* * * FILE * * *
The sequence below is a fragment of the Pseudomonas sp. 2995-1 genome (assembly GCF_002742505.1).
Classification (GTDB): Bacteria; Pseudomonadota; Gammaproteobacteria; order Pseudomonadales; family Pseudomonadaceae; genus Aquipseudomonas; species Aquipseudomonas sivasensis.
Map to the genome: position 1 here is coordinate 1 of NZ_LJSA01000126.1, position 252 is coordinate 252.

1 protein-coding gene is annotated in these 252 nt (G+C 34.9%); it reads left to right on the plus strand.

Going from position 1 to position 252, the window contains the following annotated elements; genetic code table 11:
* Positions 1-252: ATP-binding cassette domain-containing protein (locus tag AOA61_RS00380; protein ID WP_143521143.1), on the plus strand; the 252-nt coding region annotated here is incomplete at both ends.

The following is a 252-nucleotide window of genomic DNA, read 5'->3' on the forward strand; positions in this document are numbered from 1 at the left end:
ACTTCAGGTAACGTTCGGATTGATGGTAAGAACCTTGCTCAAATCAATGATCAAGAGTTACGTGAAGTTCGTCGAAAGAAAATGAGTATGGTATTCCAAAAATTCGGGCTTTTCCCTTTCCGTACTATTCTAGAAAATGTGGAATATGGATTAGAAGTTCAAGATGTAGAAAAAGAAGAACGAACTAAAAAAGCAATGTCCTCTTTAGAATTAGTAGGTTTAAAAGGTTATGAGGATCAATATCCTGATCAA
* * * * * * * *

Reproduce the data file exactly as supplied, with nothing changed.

The sequence below is a fragment of the Pseudomonas sp. 2995-1 genome (assembly GCF_002742505.1).
Classification (GTDB): Bacteria; Pseudomonadota; Gammaproteobacteria; order Pseudomonadales; family Pseudomonadaceae; genus Aquipseudomonas; species Aquipseudomonas sivasensis.
Map to the genome: position 1 here is coordinate 1 of NZ_LJSA01000126.1, position 252 is coordinate 252.

1 protein-coding gene is annotated in these 252 nt (G+C 34.9%); it reads left to right on the plus strand.

Going from position 1 to position 252, the window contains the following annotated elements; genetic code table 11:
* Positions 1-252: ATP-binding cassette domain-containing protein (locus tag AOA61_RS00380; protein ID WP_143521143.1), on the plus strand; the 252-nt coding region annotated here is incomplete at both ends.

The following is a 252-nucleotide window of genomic DNA, read 5'->3' on the forward strand; positions in this document are numbered from 1 at the left end:
ACTTCAGGTAACGTTCGGATTGATGGTAAGAACCTTGCTCAAATCAATGATCAAGAGTTACGTGAAGTTCGTCGAAAGAAAATGAGTATGGTATTCCAAAAATTCGGGCTTTTCCCTTTCCGTACTATTCTAGAAAATGTGGAATATGGATTAGAAGTTCAAGATGTAGAAAAAGAAGAACGAACTAAAAAAGCAATGTCCTCTTTAGAATTAGTAGGTTTAAAAGGTTATGAGGATCAATATCCTGATCAA